The following facts, which the jury reasonably could have found, and procedural history are relevant to this appeal. Prior to and on July 29, 2009, the defendant was incarcerated at the Northern Correctional Institution pursuant to his 2006 conviction of murder in violation of § 53a-54a. He shared a cell with Reynaldo Robles (victim). On July 29, 2009, the defendant told Correction Officer John Latulippe that the victim was " not waking up . . . ." Correction officers entered the cell and found the unresponsive victim with his hands bound with cloth strips torn from bedsheets The victim had wounds to his chest that spelled out " King Guala." Guala was the defendant's street name, and the defendant used the word " King" to demonstrate his desire to change gang affiliations. The medical staff rendered emergency treatment to the victim and transported him [163 Conn.App. 621] to Johnson Memorial Hospital in Stafford where he was pronounced dead on arrival. A state medical examiner, Frank Evangelista, determined that the death was a homicide and the cause of death was asphyxia by neck compression. Evangelista also determined that the words had been carved into the victim's chest postmortem.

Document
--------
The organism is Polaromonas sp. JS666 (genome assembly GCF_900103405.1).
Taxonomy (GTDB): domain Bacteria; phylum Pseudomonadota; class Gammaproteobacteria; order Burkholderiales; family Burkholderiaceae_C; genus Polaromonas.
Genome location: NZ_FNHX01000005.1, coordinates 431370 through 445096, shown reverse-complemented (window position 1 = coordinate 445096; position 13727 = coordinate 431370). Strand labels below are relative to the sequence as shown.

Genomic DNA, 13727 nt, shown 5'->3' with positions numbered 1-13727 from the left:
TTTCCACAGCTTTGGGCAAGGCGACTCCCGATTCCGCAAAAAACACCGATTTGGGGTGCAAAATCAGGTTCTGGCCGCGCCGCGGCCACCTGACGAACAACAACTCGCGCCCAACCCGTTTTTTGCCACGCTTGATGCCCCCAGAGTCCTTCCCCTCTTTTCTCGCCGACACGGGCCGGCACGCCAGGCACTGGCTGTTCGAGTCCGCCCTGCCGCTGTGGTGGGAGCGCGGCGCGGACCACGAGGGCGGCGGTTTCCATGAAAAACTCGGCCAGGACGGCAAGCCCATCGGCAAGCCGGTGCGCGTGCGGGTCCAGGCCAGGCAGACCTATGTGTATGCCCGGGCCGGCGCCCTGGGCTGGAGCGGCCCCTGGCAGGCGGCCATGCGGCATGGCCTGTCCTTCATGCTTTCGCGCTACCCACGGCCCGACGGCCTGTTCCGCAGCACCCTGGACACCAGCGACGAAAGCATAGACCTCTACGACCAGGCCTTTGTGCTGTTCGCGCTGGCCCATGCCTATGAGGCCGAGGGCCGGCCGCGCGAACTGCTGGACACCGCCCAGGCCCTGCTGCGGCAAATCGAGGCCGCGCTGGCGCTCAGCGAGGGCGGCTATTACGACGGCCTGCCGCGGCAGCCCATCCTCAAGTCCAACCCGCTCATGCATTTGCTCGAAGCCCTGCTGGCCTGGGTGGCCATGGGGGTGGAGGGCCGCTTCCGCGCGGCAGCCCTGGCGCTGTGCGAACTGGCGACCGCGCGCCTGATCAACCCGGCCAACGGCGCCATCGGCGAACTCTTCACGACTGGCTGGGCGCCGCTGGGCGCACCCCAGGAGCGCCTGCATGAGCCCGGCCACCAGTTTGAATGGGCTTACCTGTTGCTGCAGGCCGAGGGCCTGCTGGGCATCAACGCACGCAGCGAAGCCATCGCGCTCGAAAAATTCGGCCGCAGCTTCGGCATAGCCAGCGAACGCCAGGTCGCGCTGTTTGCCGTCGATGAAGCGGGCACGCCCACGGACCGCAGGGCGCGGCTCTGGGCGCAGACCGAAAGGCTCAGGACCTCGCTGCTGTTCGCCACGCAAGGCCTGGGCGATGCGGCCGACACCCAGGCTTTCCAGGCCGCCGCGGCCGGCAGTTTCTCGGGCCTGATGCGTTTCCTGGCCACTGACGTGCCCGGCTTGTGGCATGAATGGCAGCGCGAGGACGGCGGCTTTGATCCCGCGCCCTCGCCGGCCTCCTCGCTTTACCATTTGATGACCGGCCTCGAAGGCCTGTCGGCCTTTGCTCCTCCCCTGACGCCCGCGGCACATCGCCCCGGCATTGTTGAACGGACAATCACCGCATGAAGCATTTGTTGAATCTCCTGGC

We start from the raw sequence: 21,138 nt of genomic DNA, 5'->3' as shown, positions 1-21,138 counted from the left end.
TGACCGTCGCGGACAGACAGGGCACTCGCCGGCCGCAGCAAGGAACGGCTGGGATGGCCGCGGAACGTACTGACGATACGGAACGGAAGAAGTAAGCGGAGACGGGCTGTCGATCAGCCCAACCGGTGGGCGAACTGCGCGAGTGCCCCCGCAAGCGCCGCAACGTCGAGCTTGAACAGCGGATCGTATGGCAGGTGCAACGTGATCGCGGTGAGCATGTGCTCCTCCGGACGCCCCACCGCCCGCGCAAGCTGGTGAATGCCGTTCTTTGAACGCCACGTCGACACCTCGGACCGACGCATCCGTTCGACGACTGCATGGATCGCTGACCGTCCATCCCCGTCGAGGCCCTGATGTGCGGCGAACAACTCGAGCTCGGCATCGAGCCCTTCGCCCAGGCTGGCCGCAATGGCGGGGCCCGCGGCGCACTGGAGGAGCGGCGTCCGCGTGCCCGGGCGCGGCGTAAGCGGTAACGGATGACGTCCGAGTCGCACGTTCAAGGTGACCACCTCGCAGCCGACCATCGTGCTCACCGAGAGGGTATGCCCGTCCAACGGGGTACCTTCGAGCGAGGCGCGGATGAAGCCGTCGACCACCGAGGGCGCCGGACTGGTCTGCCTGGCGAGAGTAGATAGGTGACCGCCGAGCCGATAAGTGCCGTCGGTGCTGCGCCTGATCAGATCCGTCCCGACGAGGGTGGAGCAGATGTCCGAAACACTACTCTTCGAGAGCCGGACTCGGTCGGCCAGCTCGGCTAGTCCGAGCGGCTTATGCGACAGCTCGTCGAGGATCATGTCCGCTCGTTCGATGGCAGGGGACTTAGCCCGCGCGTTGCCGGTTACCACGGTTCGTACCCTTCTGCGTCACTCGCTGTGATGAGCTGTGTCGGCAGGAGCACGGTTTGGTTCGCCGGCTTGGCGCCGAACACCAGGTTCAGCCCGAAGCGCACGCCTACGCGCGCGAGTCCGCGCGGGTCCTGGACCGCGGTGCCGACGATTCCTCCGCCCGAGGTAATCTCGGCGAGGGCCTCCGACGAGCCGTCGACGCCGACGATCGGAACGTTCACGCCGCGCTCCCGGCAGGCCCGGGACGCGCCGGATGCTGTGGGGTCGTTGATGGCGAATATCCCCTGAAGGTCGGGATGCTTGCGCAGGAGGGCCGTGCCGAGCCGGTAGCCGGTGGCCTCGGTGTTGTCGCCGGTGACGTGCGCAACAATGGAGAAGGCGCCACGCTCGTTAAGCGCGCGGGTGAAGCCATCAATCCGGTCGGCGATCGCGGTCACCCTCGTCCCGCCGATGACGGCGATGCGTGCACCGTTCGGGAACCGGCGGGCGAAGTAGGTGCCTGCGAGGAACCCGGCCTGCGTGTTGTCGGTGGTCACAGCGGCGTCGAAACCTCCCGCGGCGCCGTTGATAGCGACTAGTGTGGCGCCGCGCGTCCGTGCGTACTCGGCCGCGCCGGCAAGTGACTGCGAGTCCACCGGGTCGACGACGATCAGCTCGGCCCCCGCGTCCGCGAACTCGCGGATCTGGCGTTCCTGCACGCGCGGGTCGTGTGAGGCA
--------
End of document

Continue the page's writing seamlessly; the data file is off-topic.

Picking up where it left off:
Correction Officers Tony Williams, Edwin Diaz, and Chris Blais each testified that the defendant admitted to them that he killed the victim. The warden, Angel Quiros, read into evidence the defendant's inmate request form in which the defendant admitted that he killed the victim and wanted to change his gang affiliation. The defendant also gave a written statement to state police Detective Priscilla Vining, confessing that he killed the victim. The defendant was charged with murder in violation of § 53a-54a, and capital felony in violation of § 53a-54b (3), as he had previously been convicted of intentional murder. The state intended to seek the death penalty.